I’m back from holiday and looking to get my swing back with writing.
perfect stranger by daniel sandoval
Before the holiday I wanted to write a post on agile software development and risk management, but it seems the dog ate my fieldstones for that, so I’ll write about the risk of not writing instead.
I liked Johanna Rothman’s advice in The Gift of Time
The best way to prevent writers block is to write
For me it seems writing alone is not enough, it is publishing that gives me focus to go for it. A large collection of notes seems to hinder publishing, because it means I have to chose which of the notes to work into a post, which might mean procrastination. Call it publishers’ block instead of writers’ block if you want, but the end result is the same – less interesting things published than possible. I get around to posting event announcements and reports of those events, because there is some time pressure: announcements after the fact don’t make sense, and reports are more interesting for readers during or right after the event.
Even the draft for this post has been laying around since before my holiday and it contained this advice by Mike Cottmeyer :
It took weeks to write a post because I wanted everything to be perfect… I couldn’t let anything go. The guy I was working for at the time gave me the best advice ever… he told me to get over it. That’s easier said that done… but you know what… that is just what I did. I got over it and started writing.
So I’m taking that piece of advice right now, and may take the next one:
Try to limit your writing to two hours. [...]The idea is that you want to set limits and create a little pressure to perform.
I know from my coaching practice that setting defined timeboxes helps, doing it regularly: even better. How that works and to what I’m applying it right now, I’ll write now publish about it later
Johannes Link is starting something that I would like to support and promote:
a “ development project for bored consultants”
contact Johannes if you’d like to spend (at least) one day per month in a project with other agile consultants and you are willing to give this project priority on that day.
Continue reading ‘Keeping up is not enough’
Chris Matts is drafting comic strips on real options and financial options in the new decision coach blog he and Olav Maassen started yesterday.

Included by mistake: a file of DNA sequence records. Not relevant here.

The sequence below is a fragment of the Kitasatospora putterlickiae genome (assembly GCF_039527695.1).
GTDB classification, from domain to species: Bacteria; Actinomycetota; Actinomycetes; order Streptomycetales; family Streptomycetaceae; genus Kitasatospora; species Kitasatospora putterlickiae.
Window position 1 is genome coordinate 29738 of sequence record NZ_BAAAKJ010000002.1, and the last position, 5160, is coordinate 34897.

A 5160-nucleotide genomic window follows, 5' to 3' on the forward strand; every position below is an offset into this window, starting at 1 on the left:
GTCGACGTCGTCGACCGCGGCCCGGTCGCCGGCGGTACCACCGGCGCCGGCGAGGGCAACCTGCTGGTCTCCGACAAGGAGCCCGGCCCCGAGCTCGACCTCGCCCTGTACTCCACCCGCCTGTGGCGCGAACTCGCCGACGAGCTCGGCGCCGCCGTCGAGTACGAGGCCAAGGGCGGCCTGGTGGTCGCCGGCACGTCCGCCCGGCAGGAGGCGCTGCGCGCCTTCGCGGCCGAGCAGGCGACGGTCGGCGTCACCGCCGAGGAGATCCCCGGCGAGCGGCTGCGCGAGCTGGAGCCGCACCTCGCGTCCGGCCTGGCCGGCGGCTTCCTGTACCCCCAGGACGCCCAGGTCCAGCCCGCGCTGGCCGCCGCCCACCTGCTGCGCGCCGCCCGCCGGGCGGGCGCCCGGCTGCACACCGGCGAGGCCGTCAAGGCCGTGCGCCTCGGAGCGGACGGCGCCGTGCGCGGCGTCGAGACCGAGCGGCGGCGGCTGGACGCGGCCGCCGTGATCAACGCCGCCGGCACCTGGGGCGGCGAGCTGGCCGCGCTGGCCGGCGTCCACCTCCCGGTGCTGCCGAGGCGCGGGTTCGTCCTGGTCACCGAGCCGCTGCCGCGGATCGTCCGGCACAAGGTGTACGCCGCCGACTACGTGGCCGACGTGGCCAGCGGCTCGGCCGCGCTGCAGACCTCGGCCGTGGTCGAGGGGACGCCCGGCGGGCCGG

I particularly liked the draft on Financial Options, it explains a number of not so intuitive financial instruments and techniques (e.g. naked short selling and futures) in such a way that I find them easy to understand, and possibly explain them to others. Not a bad thing to have in turbulent financial times. Chris’s goal is to make them understandable by ‘basically everybody’ – I encourage you to go and read it, and give him some feedback on bits you don’t understand.
La vida robot How four underdogs from the mean streets of Phoenix took on the best from M.I.T. in the national underwater bot championship. inspired me. It shows how college kids built an underwater robot with passion, ingenuity, the courage to ask for help and an 800 dollar budget.
What Juergen Ahting writes here is connected:
So the next time a manager tells us e.g. “Yes we should do that, but we haven’t got the right people / enough resources / … to succeed.” we should test him by asking “And what are you going to do about that?”.
In my experience, with a big budget it is hard to get things done. The team is overstaffed, and the incentive to set priorities is low. When I hear someone complaing about lack of budget, I am happy – I see an opportunity to do what matters most.
I’m working with Nynke Fokma on some budgetless websites right now. It’s fun, useful and goes way faster than a fully funded CMS project I was on. We are working from passion instead of a budget.
So, next time a manager tells us “This project is fully funded”, we could test them by asking: “What would you do if you had one tenth of the budget?”